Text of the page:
informa
/
2 MIN READ
Commentary

What CIOs Want From IT Vendors

In hard times like these, businesses are looking to slash costs -- so should CIOs beat on their vendors relentlessly for price cuts? It's a tempting short-term alternative, but it's probably not the right strategy. The next wave of leaders among IT vendors will be those that offer innovative programs to share some of the current risk in return for a bigger slice of future rewards.
In hard times like these, businesses are looking to slash costs -- so should CIOs beat on their vendors relentlessly for price cuts? It's a tempting short-term alternative, but it's probably not the right strategy. The next wave of leaders among IT vendors will be those that offer innovative programs to share some of the current risk in return for a bigger slice of future rewards.It's the only way that's going to work beyond the very short term, and two recent examples point the way. On the vendor side, Oracle president Charles Phillips recently told InformationWeek that good products and healthy vendor/partners in it for the long haul demand healthy margins.

On the CIO side, Kent Kushar of winemaker E.&J. Gallo has developed a 12-point model for rating vendors called SUMnership -- the sum of all parts of a partnership -- that analyzes six qualities for the vendor company, and six specific characteristics for its products. Kushar told my colleague Andrew Conry-Murray that too many CIOs are looking to dominate their vendors.

"That strategy doesn't work," Kushar says. Rather, he values relationships where vendors act as partners. "We share our strategy with vendors, show them what we're doing, and ask for their help."

As Conry-Murray notes in an excellent package on vendor/customer relationships, Kushar and his team analyze vendor companies for leadership, strategy, integrity, relationship, work location, and talent; and analyze products for functionality, service level, ease of use, price, perceived value, and experience.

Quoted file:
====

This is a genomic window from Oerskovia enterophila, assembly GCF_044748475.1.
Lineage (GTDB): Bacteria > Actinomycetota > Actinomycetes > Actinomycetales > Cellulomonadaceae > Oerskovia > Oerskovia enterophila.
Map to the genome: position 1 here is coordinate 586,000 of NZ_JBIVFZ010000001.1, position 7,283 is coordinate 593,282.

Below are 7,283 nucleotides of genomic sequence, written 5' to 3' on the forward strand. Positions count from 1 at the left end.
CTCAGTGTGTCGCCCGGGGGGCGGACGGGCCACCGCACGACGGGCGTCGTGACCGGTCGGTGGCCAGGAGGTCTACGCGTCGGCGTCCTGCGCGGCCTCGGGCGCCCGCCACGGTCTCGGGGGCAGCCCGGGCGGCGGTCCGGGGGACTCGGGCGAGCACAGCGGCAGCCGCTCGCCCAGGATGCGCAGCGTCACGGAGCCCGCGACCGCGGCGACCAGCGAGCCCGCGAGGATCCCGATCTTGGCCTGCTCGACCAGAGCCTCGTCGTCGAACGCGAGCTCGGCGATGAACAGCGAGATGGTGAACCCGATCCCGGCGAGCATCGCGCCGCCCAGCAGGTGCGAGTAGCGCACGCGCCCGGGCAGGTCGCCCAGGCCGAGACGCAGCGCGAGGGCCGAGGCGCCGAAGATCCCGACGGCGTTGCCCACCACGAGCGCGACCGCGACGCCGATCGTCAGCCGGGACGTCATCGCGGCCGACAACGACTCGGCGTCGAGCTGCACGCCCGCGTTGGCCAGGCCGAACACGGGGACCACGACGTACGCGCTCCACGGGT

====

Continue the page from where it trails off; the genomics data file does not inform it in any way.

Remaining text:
The vendor position expressed by Phillips has merit as well, and is embraced by Oracle rival SAP as well, according to an excellent piece on software pricing models by InformationWeek's Mary Hayes:


Bill McDermott, president of global field operations at SAP, makes no apologies for SAP's decision, announced in July, to replace its two levels of support offerings with just one premium support offering, called Enterprise Support, with an annual price of 22% of the software license. "The real criticism you can make is, 'Gee, Bill, why did it take you guys so long to increase the cost of customer support, because you were five points below the industry benchmark of 22% all that time and giving up shareholder value?'" McDermott says. "That's a fair criticism I'll accept with open arms."

I think there's a lot of middle ground to be explored by leading vendors like SAP and Oracle, and that's why I've written an open letter to Oracle CEO Larry Ellison with some suggestions. Take a look and let us know what you think.